Advanced Soloing Concepts


In this section you’ll learn a lot of concepts and melodic ideas that you can personalize and use in your own improvisations.

Learning like this, from actual real-world musical examples, is very different from just learning a lot of theory and trying to think up a musical vocabulary from that.

It is not only infinitely more effective when developing as an improvisor, is’s also much more fun, and immediately very rewarding.

Developing Speed And Groove Oriented Phrasing

Developing Speed And Groove Oriented Phrasing
Introduction to my concept of developing strong technique for soloing, while relating everything we play to the groove. This lesson is extremely important, as it will help you understand and experience how choosing the right picking patterns will make your playing sound balanced and in the groove.

Some Essential Jazz Vocabulary

These are short melodic ideas that most jazz musicians know, and use. Learning a few of these will instantly give you a jazzy sound, and help balance your phrases.

Essential Jazz Vocabulary 1
3 simple melodic ideas that firmly establishes an altered tonality.

Essential Jazz Vocabulary 2
The Wes Montgomery arpeggio – A couple of melodic ideas using the diagonal approach that, among others, Wes Montgomery used a lot. There are ascending and descending arpeggio ideas, and a 8-note descending scale lick over the same neck areas.

Essential Jazz Vocabulary 3
2-string Maj7 arpeggios moving diagonally to create 3 octave runs, starting with the basic arpeggios, and developing them into cool melodic ideas using chromatics and superimposing.

Essential Jazz Vocabulary 4
Ascending triplet sweep.

Essential Jazz Vocabulary 5
Descending triplet sweep.

Essential Jazz Vocabulary 6
Chromatic flow, plus how to play on a bII7 – Im7 chord progression.

Essential Jazz Vocabulary 7
Using one melodic device to create both an altered tonality and a lydian dominant tonality.

Essential Jazz Vocabulary 8
3 JUICY jazz guitar improv tools: 1st part of this jazz line I took from WES MONTGOMERY. It’s a line he played in one of his solos that I always loved. 2nd part can be seen as SUPERIMPOSING one tonality on top of another, which is a concept I really dig. If you analyze it note buy note, there’s also the ambiguity of it being not quite altered, and not quite major. Also something I really dig, GEORGE BENSON comes to mind, particularly the early days. 3rd part is a regular arpeggio, made JUICY by simply approaching it with some CHROMATICS.


Superimposing is an essential concept to understand in jazz, especially if you want to get that “outside” sound

This is a 50 minute monster lesson, taking you all the way from the very basic idea of superimposing, and deep into some very cool applications of the concept. You’ll see how even the simplest ideas can be turned into something complex sounding and hip!

Understanding superimposing is essential to understanding jazz, regardless of it being the bluesy roots or modern and “outside” playing!


Once you learn the big arpeggios, it’s easy to forget about the triads. Don’t. You can create a lot of interesting ideas with triads, and for superimposing they are also great with their clear harmonic structure.

Parallel Major Triads
This is a really cool idea that sounds very sophisticated, but is really simple, and easy to play. It’s very typical for George Benson, which makes sense, since I stole the idea from him.

3 Triads Moving Chromatically
Here’s a pattern made up from 3 different triads that you can move chromatically either up or down.

Signature Triad Licks
In this lesson you’ll learn two triad patterns that I build on for one of my signature licks. It uses major, minor and sus4 triads, and goes back and forth between “inside” and “outside” sounds. In my obviously biased opinion, it’s a super cool idea!


This is a very cool concept that allows you to build lines using two different triads in different inversions.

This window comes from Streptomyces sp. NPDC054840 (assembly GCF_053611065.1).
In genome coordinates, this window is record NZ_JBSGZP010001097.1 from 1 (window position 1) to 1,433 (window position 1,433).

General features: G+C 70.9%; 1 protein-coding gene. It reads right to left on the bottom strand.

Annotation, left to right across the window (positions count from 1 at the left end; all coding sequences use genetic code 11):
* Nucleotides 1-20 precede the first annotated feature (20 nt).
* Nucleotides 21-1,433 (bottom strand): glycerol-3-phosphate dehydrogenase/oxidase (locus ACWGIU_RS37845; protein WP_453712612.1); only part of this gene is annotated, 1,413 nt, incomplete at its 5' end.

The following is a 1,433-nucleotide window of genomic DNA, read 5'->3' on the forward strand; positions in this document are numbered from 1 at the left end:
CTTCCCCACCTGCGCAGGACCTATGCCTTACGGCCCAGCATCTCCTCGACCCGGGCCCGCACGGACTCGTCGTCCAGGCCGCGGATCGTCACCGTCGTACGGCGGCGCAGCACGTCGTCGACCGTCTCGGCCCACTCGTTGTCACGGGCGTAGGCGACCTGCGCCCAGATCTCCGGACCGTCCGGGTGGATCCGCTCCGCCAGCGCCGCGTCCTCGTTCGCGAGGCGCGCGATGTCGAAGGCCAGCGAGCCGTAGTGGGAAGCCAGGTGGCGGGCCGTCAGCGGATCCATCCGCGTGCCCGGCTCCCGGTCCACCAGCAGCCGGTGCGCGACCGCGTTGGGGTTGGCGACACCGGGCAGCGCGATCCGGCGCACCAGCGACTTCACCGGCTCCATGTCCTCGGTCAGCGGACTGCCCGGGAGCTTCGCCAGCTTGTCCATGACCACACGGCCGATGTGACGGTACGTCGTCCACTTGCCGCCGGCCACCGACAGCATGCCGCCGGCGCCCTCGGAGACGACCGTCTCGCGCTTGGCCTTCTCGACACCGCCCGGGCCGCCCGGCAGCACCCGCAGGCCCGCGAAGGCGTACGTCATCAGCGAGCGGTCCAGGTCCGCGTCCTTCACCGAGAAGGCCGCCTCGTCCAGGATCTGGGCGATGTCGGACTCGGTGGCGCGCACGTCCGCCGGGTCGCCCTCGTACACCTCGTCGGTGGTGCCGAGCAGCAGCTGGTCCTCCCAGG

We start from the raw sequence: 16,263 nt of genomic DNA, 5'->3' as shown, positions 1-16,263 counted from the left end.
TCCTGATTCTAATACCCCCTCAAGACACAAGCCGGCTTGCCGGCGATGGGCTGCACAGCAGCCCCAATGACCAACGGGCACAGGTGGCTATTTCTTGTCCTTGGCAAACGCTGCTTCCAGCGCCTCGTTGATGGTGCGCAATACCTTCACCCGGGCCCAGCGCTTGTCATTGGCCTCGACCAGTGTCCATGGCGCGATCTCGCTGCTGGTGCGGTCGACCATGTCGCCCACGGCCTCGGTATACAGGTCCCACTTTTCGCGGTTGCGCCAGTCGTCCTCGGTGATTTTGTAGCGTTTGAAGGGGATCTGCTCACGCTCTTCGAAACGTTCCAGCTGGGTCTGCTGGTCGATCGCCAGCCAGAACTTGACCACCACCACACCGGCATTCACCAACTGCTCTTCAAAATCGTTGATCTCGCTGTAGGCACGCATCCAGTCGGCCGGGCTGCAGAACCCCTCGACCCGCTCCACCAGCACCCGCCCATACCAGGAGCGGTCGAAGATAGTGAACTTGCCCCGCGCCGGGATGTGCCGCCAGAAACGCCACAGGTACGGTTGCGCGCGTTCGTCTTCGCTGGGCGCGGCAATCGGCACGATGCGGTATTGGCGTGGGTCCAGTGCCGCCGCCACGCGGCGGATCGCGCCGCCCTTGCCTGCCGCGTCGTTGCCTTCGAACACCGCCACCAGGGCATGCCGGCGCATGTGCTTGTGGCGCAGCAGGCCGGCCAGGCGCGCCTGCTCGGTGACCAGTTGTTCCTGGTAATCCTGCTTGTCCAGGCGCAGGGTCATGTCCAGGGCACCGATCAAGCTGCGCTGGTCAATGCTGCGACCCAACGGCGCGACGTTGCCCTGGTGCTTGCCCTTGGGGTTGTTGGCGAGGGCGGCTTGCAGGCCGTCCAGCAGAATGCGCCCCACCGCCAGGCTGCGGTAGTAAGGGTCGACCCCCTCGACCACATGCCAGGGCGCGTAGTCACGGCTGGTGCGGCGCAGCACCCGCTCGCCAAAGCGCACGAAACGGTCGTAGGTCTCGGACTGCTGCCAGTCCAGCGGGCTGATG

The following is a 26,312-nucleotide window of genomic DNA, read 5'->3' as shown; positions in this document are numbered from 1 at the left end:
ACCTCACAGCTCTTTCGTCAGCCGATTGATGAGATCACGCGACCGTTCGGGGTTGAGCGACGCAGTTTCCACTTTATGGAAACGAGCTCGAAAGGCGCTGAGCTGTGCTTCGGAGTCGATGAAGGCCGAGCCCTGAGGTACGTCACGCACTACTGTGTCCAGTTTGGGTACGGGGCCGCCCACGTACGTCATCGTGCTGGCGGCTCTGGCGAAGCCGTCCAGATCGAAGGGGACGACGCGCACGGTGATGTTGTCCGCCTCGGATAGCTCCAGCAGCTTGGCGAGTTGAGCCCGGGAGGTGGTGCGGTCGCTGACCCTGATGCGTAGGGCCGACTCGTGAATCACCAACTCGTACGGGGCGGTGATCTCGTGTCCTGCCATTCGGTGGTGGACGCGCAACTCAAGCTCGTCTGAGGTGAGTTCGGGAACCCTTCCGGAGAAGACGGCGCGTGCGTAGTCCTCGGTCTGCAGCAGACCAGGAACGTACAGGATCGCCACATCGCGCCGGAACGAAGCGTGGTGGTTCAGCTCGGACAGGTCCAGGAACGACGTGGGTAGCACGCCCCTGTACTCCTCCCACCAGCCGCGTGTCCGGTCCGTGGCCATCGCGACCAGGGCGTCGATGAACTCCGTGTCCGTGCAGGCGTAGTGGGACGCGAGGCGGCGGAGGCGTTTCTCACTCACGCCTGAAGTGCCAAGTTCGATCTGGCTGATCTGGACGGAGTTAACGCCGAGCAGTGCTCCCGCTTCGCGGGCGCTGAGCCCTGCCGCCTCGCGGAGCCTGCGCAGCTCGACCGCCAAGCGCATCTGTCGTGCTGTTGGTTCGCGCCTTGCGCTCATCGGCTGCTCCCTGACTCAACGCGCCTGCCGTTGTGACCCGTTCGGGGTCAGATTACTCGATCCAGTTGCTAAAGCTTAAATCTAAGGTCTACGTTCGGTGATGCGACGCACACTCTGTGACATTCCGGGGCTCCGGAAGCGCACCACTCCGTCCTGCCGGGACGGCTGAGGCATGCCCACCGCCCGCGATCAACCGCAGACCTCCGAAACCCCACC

Triad Pairs 1
In this lesson we’ll look at the concept of Triad Pairs, and a few different way to apply them to the guitar. It’s a nice idea that is used a lot in jazz, and it instantly sounds great when you play it.

Triad Pairs 2
Getting the triad pairs idea up to blistering speeds.

Triad Pairs 3
Several more triad pairs in the same key, and some big sweeps.

Triad Pairs 4
Triad pairs within the whole tone scale.

Triad Pairs 5
In this lesson we’re introducing triad pairs from the harmonic minor scale. There are a couple of melodic ideas here that are pretty easy to learn and use, even though the topic may be complex.

Triad Pairs 6
Some longer lines (up to 2 octaves+) using the triad pairs from the harmonic minor scale

Triad Pairs 7
Slightly outside, major on minor, sound by using triad pairs from E harmonic minor scale on C minor chord.


Two related arpeggios within one chord to make your arpeggios based soloing more interesting

Dual Arpeggios 1
Establish that dominant sound with these arpeggios, arpeggios from 7 and 3 on dominant chords.

Dual Arpeggios 2
Establishing a tonality with dual arpeggios, and using them to create an altered tonality with tritone subs.

Dual Arpeggios 3
Same formula as on the dominant chords on a minor 7 chord. (And the relative Maj7)

Dual Arpeggios 4
Dominant 7 from 5 and 9, a couple of new ways to play dominant 7 arpeggios.


Connecting three different arpeggios within the same basic tonality

Tripple Arpeggios 1
Repeating pattern over three different arpeggios, with some nice chromatic colors.

Tripple Arpeggios 2
Repeating pattern over three different arpeggios, with some nice chromatic colors.

Tripple Arpeggios 3
Repeating pattern over three different arpeggios, with some nice chromatic colors.


Three-note shapes within chords to expand harmony and lead lines

Chords Within Chords 1
This is an approach making it easier to play solos based more on chord notes than scales, and it also opens up nice chord melody options.

Chords Within Chords 2
Expanding on a simple riff.

Chords Within Chords 3
Using the chords within chords to create an “outside” sound.

Chords Within Chords 4
Using the chords within chords approach to create an altered sus4 tonality.

Chords Within Chords 5
Sweet Comping Fills.


Musical way of approaching dominant chords for soloing

Diagonal Dominant Pentatonics 1
Dominant pentatonic scale grouped in 2 and 3 notes per string so you cover entire scale using two strings. Practicing changing between two keys, Bb and Eb, to play on first 8 bars of a regular blues progression.

Diagonal Dominant Pentatonics 2
Dominant pentatonic scale with chromatic passing note added. Triplet run with 3 notes per string, ascending and descending in two different keys.

Diagonal Dominant Pentatonics 3